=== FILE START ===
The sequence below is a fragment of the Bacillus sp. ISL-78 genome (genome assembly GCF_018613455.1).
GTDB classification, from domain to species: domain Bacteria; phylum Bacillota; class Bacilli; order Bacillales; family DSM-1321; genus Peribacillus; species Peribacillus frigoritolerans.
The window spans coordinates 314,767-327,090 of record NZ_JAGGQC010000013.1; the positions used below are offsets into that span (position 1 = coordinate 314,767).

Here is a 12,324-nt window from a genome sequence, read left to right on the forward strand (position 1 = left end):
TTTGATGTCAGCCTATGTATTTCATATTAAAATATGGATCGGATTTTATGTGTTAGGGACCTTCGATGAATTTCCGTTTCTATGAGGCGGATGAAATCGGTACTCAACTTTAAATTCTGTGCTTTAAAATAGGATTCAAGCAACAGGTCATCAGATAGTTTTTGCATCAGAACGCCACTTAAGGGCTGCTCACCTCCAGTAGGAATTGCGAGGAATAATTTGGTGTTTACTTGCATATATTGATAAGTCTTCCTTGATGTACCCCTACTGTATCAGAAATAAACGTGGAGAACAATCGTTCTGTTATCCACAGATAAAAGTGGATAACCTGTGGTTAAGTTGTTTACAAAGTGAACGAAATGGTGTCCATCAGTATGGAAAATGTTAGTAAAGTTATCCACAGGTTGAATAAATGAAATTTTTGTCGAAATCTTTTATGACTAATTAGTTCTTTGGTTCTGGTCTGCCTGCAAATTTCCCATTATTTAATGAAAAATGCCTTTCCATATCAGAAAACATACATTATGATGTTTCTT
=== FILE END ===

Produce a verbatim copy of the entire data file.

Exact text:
The sequence below is a fragment of the Bacillus sp. ISL-78 genome (genome assembly GCF_018613455.1).
GTDB classification, from domain to species: domain Bacteria; phylum Bacillota; class Bacilli; order Bacillales; family DSM-1321; genus Peribacillus; species Peribacillus frigoritolerans.
The window spans coordinates 314,767-327,090 of record NZ_JAGGQC010000013.1; the positions used below are offsets into that span (position 1 = coordinate 314,767).

Here is a 12,324-nt window from a genome sequence, read left to right on the forward strand (position 1 = left end):
TTTGATGTCAGCCTATGTATTTCATATTAAAATATGGATCGGATTTTATGTGTTAGGGACCTTCGATGAATTTCCGTTTCTATGAGGCGGATGAAATCGGTACTCAACTTTAAATTCTGTGCTTTAAAATAGGATTCAAGCAACAGGTCATCAGATAGTTTTTGCATCAGAACGCCACTTAAGGGCTGCTCACCTCCAGTAGGAATTGCGAGGAATAATTTGGTGTTTACTTGCATATATTGATAAGTCTTCCTTGATGTACCCCTACTGTATCAGAAATAAACGTGGAGAACAATCGTTCTGTTATCCACAGATAAAAGTGGATAACCTGTGGTTAAGTTGTTTACAAAGTGAACGAAATGGTGTCCATCAGTATGGAAAATGTTAGTAAAGTTATCCACAGGTTGAATAAATGAAATTTTTGTCGAAATCTTTTATGACTAATTAGTTCTTTGGTTCTGGTCTGCCTGCAAATTTCCCATTATTTAATGAAAAATGCCTTTCCATATCAGAAAACATACATTATGATGTTTCTT